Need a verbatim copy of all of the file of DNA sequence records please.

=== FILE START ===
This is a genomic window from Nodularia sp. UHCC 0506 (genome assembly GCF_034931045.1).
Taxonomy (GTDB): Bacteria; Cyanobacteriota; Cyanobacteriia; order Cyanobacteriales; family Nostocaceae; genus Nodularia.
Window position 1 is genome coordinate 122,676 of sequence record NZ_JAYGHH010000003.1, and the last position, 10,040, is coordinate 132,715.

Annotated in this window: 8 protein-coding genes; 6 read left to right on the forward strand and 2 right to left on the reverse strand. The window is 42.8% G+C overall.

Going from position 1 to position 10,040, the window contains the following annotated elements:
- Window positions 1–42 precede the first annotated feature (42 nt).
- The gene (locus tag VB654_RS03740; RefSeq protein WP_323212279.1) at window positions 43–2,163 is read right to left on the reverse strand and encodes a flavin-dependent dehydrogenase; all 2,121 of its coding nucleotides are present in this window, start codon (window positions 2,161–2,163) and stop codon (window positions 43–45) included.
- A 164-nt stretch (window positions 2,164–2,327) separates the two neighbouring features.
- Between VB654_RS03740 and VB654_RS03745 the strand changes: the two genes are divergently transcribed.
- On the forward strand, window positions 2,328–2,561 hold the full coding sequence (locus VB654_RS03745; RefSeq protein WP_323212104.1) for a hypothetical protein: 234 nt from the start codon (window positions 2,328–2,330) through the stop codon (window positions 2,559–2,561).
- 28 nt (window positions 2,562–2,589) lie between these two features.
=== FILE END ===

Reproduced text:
This is a genomic window from Nodularia sp. UHCC 0506 (genome assembly GCF_034931045.1).
Taxonomy (GTDB): Bacteria; Cyanobacteriota; Cyanobacteriia; order Cyanobacteriales; family Nostocaceae; genus Nodularia.
Window position 1 is genome coordinate 122,676 of sequence record NZ_JAYGHH010000003.1, and the last position, 10,040, is coordinate 132,715.

Annotated in this window: 8 protein-coding genes; 6 read left to right on the forward strand and 2 right to left on the reverse strand. The window is 42.8% G+C overall.

Going from position 1 to position 10,040, the window contains the following annotated elements:
- Window positions 1–42 precede the first annotated feature (42 nt).
- The gene (locus tag VB654_RS03740; RefSeq protein WP_323212279.1) at window positions 43–2,163 is read right to left on the reverse strand and encodes a flavin-dependent dehydrogenase; all 2,121 of its coding nucleotides are present in this window, start codon (window positions 2,161–2,163) and stop codon (window positions 43–45) included.
- A 164-nt stretch (window positions 2,164–2,327) separates the two neighbouring features.
- Between VB654_RS03740 and VB654_RS03745 the strand changes: the two genes are divergently transcribed.
- On the forward strand, window positions 2,328–2,561 hold the full coding sequence (locus VB654_RS03745; RefSeq protein WP_323212104.1) for a hypothetical protein: 234 nt from the start codon (window positions 2,328–2,330) through the stop codon (window positions 2,559–2,561).
- 28 nt (window positions 2,562–2,589) lie between these two features.